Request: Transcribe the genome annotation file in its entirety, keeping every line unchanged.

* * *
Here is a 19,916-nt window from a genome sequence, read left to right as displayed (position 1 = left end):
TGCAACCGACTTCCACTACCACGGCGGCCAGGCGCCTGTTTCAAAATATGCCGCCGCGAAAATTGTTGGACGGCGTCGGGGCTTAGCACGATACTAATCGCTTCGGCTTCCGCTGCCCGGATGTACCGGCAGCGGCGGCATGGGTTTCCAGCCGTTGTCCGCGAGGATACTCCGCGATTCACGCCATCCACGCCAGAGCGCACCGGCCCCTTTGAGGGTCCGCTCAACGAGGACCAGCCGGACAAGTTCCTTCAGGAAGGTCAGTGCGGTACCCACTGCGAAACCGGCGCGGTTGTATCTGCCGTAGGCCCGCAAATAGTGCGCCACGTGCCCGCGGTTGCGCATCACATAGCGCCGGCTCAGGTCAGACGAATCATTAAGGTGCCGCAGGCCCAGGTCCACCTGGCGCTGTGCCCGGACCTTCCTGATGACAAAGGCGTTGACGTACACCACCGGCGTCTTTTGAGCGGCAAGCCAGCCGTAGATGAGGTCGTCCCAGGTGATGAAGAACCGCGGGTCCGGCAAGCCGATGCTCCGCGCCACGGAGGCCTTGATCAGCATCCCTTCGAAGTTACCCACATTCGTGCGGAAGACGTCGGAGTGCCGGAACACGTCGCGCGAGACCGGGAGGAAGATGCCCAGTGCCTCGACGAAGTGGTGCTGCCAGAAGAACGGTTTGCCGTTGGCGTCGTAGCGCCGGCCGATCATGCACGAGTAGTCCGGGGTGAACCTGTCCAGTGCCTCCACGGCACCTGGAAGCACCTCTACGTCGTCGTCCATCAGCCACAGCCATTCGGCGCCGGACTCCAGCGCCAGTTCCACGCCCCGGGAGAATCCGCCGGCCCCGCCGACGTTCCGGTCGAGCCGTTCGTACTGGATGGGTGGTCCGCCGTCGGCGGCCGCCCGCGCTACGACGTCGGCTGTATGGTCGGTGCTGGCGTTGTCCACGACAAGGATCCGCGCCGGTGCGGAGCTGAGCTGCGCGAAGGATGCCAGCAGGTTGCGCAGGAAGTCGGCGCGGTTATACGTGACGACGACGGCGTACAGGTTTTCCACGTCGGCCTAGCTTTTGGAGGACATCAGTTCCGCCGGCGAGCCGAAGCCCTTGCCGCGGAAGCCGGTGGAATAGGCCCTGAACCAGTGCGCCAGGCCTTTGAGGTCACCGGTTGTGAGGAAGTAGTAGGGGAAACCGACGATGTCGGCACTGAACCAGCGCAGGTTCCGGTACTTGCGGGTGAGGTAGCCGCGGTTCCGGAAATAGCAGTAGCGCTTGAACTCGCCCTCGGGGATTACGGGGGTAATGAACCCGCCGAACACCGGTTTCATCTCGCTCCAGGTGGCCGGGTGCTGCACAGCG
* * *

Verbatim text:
Here is a 19,916-nt window from a genome sequence, read left to right as displayed (position 1 = left end):
TGCAACCGACTTCCACTACCACGGCGGCCAGGCGCCTGTTTCAAAATATGCCGCCGCGAAAATTGTTGGACGGCGTCGGGGCTTAGCACGATACTAATCGCTTCGGCTTCCGCTGCCCGGATGTACCGGCAGCGGCGGCATGGGTTTCCAGCCGTTGTCCGCGAGGATACTCCGCGATTCACGCCATCCACGCCAGAGCGCACCGGCCCCTTTGAGGGTCCGCTCAACGAGGACCAGCCGGACAAGTTCCTTCAGGAAGGTCAGTGCGGTACCCACTGCGAAACCGGCGCGGTTGTATCTGCCGTAGGCCCGCAAATAGTGCGCCACGTGCCCGCGGTTGCGCATCACATAGCGCCGGCTCAGGTCAGACGAATCATTAAGGTGCCGCAGGCCCAGGTCCACCTGGCGCTGTGCCCGGACCTTCCTGATGACAAAGGCGTTGACGTACACCACCGGCGTCTTTTGAGCGGCAAGCCAGCCGTAGATGAGGTCGTCCCAGGTGATGAAGAACCGCGGGTCCGGCAAGCCGATGCTCCGCGCCACGGAGGCCTTGATCAGCATCCCTTCGAAGTTACCCACATTCGTGCGGAAGACGTCGGAGTGCCGGAACACGTCGCGCGAGACCGGGAGGAAGATGCCCAGTGCCTCGACGAAGTGGTGCTGCCAGAAGAACGGTTTGCCGTTGGCGTCGTAGCGCCGGCCGATCATGCACGAGTAGTCCGGGGTGAACCTGTCCAGTGCCTCCACGGCACCTGGAAGCACCTCTACGTCGTCGTCCATCAGCCACAGCCATTCGGCGCCGGACTCCAGCGCCAGTTCCACGCCCCGGGAGAATCCGCCGGCCCCGCCGACGTTCCGGTCGAGCCGTTCGTACTGGATGGGTGGTCCGCCGTCGGCGGCCGCCCGCGCTACGACGTCGGCTGTATGGTCGGTGCTGGCGTTGTCCACGACAAGGATCCGCGCCGGTGCGGAGCTGAGCTGCGCGAAGGATGCCAGCAGGTTGCGCAGGAAGTCGGCGCGGTTATACGTGACGACGACGGCGTACAGGTTTTCCACGTCGGCCTAGCTTTTGGAGGACATCAGTTCCGCCGGCGAGCCGAAGCCCTTGCCGCGGAAGCCGGTGGAATAGGCCCTGAACCAGTGCGCCAGGCCTTTGAGGTCACCGGTTGTGAGGAAGTAGTAGGGGAAACCGACGATGTCGGCACTGAACCAGCGCAGGTTCCGGTACTTGCGGGTGAGGTAGCCGCGGTTCCGGAAATAGCAGTAGCGCTTGAACTCGCCCTCGGGGATTACGGGGGTAATGAACCCGCCGAACACCGGTTTCATCTCGCTCCAGGTGGCCGGGTGCTGCACAGCG